(Image: ESO / L. Calcada)
A case of stellar vampirism has been discovered in the HR 6819 system so marked that in its day it was believed that there was a black hole in this system.
In 2020, a team led by astronomers from the European Southern Observatory (ESO) reported the discovery of the closest black hole to Earth, located just 1000 light-years away, in the HR 6819 system. But the results of their study were contested by other researchers, including an international team led from the University of Leuven in Belgium. In a new study, these two teams have teamed up to report that, in fact, there is no black hole in HR 6819, but rather a system of two stars involved in an act of “vampirism”, during a rare stage and brief of its evolution.
El estudio original sobre HR 6819 recibió mucha atención tanto por parte de la prensa como de la comunidad científica. Thomas Rivinius, astrónomo del ESO con sede en Chile y autor principal de ese estudio, no se sorprendió por la recepción por parte de la comunidad astronómica ante su descubrimiento del agujero negro. “No solo es normal, sino que debería ser común que los resultados sean revisados”, afirma, “y un resultado que llega a los titulares, aún más”.
Rivinius and his colleagues were convinced that the best explanation for the data they had, obtained with the MPG/ESO 2.2-metre Telescope, was that HR 6819 was a triple system, with a star orbiting a black hole every 40 days and a second star in a much wider orbit. But a study led by Julia Bodensteiner, then a doctoral student at the University of Leuven, proposed a different explanation for the same data: HR 6819 could also be a system with just two stars in a 40-day orbit and no black holes at all. . This alternative scenario would require one of the stars to be “stripped” of a large part of its mass, meaning that, at an earlier time, this mass had been “stolen” by another star.
“We had reached the limit of the existing data, so we had to resort to a different observation strategy to decide between the two scenarios proposed by the two teams,” says Abigail Frost, a researcher at the University of Leuven who led the new study. .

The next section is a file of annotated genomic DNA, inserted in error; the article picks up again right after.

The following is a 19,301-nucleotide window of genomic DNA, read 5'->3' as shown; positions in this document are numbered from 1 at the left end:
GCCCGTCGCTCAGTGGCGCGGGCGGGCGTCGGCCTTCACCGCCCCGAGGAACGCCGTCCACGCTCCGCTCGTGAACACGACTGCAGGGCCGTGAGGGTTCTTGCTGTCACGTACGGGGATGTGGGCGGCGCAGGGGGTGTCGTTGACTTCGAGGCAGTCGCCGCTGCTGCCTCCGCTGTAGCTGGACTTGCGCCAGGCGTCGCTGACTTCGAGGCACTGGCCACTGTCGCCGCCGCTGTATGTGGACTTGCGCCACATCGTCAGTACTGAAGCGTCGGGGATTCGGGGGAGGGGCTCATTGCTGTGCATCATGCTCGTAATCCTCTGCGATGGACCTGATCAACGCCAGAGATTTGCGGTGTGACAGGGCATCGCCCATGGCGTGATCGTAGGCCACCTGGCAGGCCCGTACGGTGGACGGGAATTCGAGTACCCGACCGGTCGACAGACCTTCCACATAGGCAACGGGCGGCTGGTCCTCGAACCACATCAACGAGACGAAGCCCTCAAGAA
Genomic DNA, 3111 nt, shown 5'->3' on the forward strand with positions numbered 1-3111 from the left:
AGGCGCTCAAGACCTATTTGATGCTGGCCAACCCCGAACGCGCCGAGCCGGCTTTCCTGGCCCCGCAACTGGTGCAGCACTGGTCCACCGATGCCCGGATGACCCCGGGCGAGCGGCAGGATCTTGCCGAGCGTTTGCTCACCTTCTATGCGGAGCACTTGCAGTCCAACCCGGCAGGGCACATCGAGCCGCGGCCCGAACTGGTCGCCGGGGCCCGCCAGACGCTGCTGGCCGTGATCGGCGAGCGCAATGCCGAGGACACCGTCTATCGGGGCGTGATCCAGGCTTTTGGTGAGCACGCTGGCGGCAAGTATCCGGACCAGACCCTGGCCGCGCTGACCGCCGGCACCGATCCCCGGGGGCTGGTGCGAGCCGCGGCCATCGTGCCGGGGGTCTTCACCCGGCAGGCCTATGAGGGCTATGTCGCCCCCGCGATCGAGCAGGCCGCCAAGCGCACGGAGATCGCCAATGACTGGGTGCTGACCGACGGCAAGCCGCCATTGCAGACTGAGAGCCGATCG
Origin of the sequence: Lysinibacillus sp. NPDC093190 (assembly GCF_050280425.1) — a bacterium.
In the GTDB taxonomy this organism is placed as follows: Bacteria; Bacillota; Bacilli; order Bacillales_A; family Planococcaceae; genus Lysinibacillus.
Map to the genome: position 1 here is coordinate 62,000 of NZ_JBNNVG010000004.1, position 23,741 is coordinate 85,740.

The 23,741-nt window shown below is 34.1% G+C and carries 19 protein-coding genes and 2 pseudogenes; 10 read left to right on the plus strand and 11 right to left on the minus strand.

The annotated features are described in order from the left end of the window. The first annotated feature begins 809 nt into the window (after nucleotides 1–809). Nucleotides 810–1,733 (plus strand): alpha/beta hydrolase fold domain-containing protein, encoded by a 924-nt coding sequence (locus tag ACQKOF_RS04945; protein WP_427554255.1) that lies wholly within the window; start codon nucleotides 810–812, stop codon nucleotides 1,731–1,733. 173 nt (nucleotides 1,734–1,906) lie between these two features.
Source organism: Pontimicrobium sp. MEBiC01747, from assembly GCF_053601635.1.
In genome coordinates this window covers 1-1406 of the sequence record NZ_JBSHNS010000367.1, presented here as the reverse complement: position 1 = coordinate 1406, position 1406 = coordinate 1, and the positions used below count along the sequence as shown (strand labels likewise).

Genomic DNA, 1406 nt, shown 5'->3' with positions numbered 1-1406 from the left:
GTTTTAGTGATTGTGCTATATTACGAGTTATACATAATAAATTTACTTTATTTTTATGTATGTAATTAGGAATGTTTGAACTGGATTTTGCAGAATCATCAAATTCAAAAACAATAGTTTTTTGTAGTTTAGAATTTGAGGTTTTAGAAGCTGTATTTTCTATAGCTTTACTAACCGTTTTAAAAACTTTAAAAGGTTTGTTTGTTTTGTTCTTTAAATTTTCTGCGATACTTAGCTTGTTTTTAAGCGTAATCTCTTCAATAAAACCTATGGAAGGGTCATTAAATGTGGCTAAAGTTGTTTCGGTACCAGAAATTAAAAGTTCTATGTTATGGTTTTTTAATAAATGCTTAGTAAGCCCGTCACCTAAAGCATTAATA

To solve the mystery, the two teams worked together to obtain new and sharper data from HR 6819. They used ESO’s Very Large Telescope (VLT) and Very Large Telescope Interferometer (VLTI) to do this. “The VLTI was the only facility that was able to provide us with the decisive data we needed to distinguish between the two explanations,” says Dietrich Baade, author of both the original HR 6819 study and the new study. Since there was no point in asking for the same observation twice, the two teams joined forces, allowing them to pool their resources and knowledge to explain the true nature of this system.
“The settings we were looking for were quite clear, very different and easily distinguishable with the right instrument,” says Rivinius. “We agreed that there were two light sources in the system, so the question was whether they orbited each other closely, as in the stripped stars scenario, or were they far apart from each other, as in the black hole scenario. “.
To distinguish between the two proposals, the teams used both the VLTI’s GRAVITY instrument and the Multi Unit Spectroscopic Explorer (MUSE) instrument, installed on ESO’s VLT.
“MUSE confirmed that there was no bright companion in a wider orbit, while GRAVITY’s high spatial resolution was able to resolve two bright sources separated by only a third of the Earth-Sun distance,” says Frost. These data proved to be the final piece of the puzzle and allowed us to conclude that HR 6819 is a binary system without a black hole.
“Our best interpretation so far is that we picked up this binary system shortly after one of the stars had sucked the atmosphere out of its companion star. This is a common phenomenon in binary systems with their members very close to each other, sometimes called “stellar vampirism” in the press,” explains Bodensteiner, now a fellow at ESO in Germany and a co-author of the new study. “As the donor star was stripped of some of its material, the recipient star began to spin faster.”
“Capturing such a post-interaction phase is extremely difficult because it’s so short,” adds Frost. “This makes our findings on HR 6819 very exciting, as it is a perfect candidate to study how this vampirism affects the evolution of massive stars and, in turn, the formation of associated phenomena, including gravitational waves.” and violent supernova explosions.